The act of digging into a massive, endless tray and spooning out a hefty dollop of banana pudding fresh out of the fridge on a hot summer day is one of the great pleasures of living in the South.
From backyard barbecues to potlucks to weddings to funerals, banana pudding seems to always have a place at the table in the Midlands. While it’s almost impossible not to think about the Southern table in the summer without one, the otherwise less-than-Southern central ingredient does make one wonder how the dish ever even became a Southern thing.
The South has a deep culinary legacy rooted in the past, from grits to purloo, pulled pork barbecue to fried chicken, collards to okra. These are all things that are tied to the complicated history of the South, from the fertility of the land and coast that enabled the diverse agriculture to create these dishes to the significant influence that slavery had on taking those goods and creating what would become much of the region’s food culture.
Somewhere between all that history and agriculture came bananas.
Unlike most of the South’s dishes, banana pudding may be one of the first desserts featuring an item completely unrelated to the area’s agriculture. While the Americas knew what bananas were well before the late-1800s, the invention of steamships helped bring a larger, more steady amount of the fruit to the South, which fueled desire to make dishes around it. It became quintessentially Southern more due to proximity to the source than anything else, providing the South a greater claim to the dish, even though recipes could be found from up North as early as the 1880s.
One interesting thing about older cookbooks from the Columbia area and beyond is the lack of banana pudding recipes. It wasn’t until the 1980s that recipes started taking shape in local cookbooks. What existed instead were possibilities ranging from puddings named for British royalty such as Prince Albert to cream or pistachio puddings. Just as there were myriad odd ’50s and ’60s jello concoctions, there were just as many pudding creations.
Before bananas were in the equation, puddings had long been part of the American landscape thanks to British influence. Unlike the British though, they took far less savory forms and more sweet ones, like lemon custard or orange pudding.
Food writer and culinary historian Robert Moss indicated in his story “How Banana Pudding Became a Southern Icon” that the earliest entry he found on the actual banana pudding was in a 1878 New York Times column called “Information Wanted,” which plainly stated “A receipt for frozen banana pudding.” The first full recipe he and others credit was found in an issue of Good Housekeeping in 1888. The recipe featured custard and bananas that were alternated with layers of sponge cake and finished with whipped cream.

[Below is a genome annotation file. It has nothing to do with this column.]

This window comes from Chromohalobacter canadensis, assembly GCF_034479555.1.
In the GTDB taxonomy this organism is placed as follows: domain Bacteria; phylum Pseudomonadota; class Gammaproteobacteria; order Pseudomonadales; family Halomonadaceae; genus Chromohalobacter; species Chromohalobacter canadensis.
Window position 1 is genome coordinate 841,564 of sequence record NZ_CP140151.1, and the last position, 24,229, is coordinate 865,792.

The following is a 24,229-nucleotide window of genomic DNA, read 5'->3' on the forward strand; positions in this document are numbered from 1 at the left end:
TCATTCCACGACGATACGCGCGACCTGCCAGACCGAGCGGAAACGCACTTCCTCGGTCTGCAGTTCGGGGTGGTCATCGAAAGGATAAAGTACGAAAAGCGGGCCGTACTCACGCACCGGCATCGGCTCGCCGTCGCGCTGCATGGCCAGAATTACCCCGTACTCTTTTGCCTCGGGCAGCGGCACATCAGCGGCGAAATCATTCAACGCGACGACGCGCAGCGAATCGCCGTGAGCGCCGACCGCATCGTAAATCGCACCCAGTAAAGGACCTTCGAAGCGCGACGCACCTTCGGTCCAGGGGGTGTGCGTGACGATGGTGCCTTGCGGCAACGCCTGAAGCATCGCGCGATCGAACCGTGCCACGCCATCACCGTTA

Variations of the dish became popular around this time, using different forms of cake and cookies, such as lady madeleines, to form the layers. Instead of whipped cream, meringues became popular. The marshmallow-esque layer of meringue added airiness to the dish, similar to lemon meringue or custard pies. A light broil to the soft meringue peaks provided a delicate, dramatic touch.
It wasn’t until well into the next century when the iconic, crispy, round wafer cookie produced by Nabisco would help form the banana pudding we know today. Invented by German confectioner Gustav A. Mayer on Staten Island, the biscuit recipe was sold to Nabisco in 1898 and renamed Vanilla Wafers.
It wouldn’t be until the 1920s that the perfect marriage between wafer and pudding collided.
Like many recipes in the 1900s, it was not a product of the company, but of homecooks. Moss cites that in 1921, Laura Kerley provided a recipe to Pantagraph in Bloomington, Illinois, featuring vanilla custard, bananas and the wafers. Recipes soon followed nationwide replicating the dish. By the 1940s, Nabisco picked up on the popularity and finally branded an official banana pudding recipe on their box, where it has remained ever since.
In the Midlands, most recipes found in local cookbooks over the years don’t stray far from the classic Nilla box version. The wafer recipe is so iconic and definitive-feeling that it may play a part of why there aren’t more recipes in local cookbooks. There are, however, a few subtle touches here and there — like in the 1987 South Carolina First Lady Cookbook, which features a banana pudding recipe topped with a mixture of sour cream and Cool Whip; underneath that is an ultrasimplified recipe that replaces the wafer cookie with slices of stale bread.
In restaurants, there’s no truer place to find banana pudding in the Midlands than in barbecue restaurants like Little Pigs Barbecue in the Northeast or Palmetto Pig downtown. One would be hard-pressed to find a dessert that compliments a large meal better than the cool, airy pudding.
Recently, Charleston-born newcomer Home Team BBQ has one of the most refined traditional versions in town in town, with a luscious, creamy homemade pudding and soft meringue that pleases with every bite. For a more upscale version, Bourbon’s memorable banana pudding comes with boozy Maker’s Mark-dipped wafers and a bold, dark caramel that overflows the glass, transforming the typically light dessert into something dramatically decadent.